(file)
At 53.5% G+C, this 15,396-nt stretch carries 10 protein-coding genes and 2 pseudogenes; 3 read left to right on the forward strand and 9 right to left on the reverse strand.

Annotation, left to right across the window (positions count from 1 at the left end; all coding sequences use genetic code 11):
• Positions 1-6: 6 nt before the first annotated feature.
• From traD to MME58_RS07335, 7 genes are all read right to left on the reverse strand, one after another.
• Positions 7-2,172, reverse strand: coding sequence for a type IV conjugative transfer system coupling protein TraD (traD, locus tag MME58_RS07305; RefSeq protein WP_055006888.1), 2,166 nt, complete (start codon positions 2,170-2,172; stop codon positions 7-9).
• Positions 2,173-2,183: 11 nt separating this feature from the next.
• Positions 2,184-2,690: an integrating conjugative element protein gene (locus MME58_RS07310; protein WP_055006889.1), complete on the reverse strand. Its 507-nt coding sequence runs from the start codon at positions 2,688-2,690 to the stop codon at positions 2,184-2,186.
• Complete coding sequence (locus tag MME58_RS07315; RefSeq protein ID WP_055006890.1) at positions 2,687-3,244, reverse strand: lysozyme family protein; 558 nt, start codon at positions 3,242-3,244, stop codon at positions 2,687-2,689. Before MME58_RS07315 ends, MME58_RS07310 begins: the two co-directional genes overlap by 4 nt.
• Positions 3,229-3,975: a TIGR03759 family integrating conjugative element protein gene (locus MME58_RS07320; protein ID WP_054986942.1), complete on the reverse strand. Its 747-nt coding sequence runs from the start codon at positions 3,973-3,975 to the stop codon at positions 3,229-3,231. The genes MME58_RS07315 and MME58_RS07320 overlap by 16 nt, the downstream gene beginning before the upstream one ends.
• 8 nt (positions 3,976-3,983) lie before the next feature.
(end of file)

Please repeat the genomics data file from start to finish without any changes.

At 53.5% G+C, this 15,396-nt stretch carries 10 protein-coding genes and 2 pseudogenes; 3 read left to right on the forward strand and 9 right to left on the reverse strand.

Annotation, left to right across the window (positions count from 1 at the left end; all coding sequences use genetic code 11):
• Positions 1-6: 6 nt before the first annotated feature.
• From traD to MME58_RS07335, 7 genes are all read right to left on the reverse strand, one after another.
• Positions 7-2,172, reverse strand: coding sequence for a type IV conjugative transfer system coupling protein TraD (traD, locus tag MME58_RS07305; RefSeq protein WP_055006888.1), 2,166 nt, complete (start codon positions 2,170-2,172; stop codon positions 7-9).
• Positions 2,173-2,183: 11 nt separating this feature from the next.
• Positions 2,184-2,690: an integrating conjugative element protein gene (locus MME58_RS07310; protein WP_055006889.1), complete on the reverse strand. Its 507-nt coding sequence runs from the start codon at positions 2,688-2,690 to the stop codon at positions 2,184-2,186.
• Complete coding sequence (locus tag MME58_RS07315; RefSeq protein ID WP_055006890.1) at positions 2,687-3,244, reverse strand: lysozyme family protein; 558 nt, start codon at positions 3,242-3,244, stop codon at positions 2,687-2,689. Before MME58_RS07315 ends, MME58_RS07310 begins: the two co-directional genes overlap by 4 nt.
• Positions 3,229-3,975: a TIGR03759 family integrating conjugative element protein gene (locus MME58_RS07320; protein ID WP_054986942.1), complete on the reverse strand. Its 747-nt coding sequence runs from the start codon at positions 3,973-3,975 to the stop codon at positions 3,229-3,231. The genes MME58_RS07315 and MME58_RS07320 overlap by 16 nt, the downstream gene beginning before the upstream one ends.
• 8 nt (positions 3,976-3,983) lie before the next feature.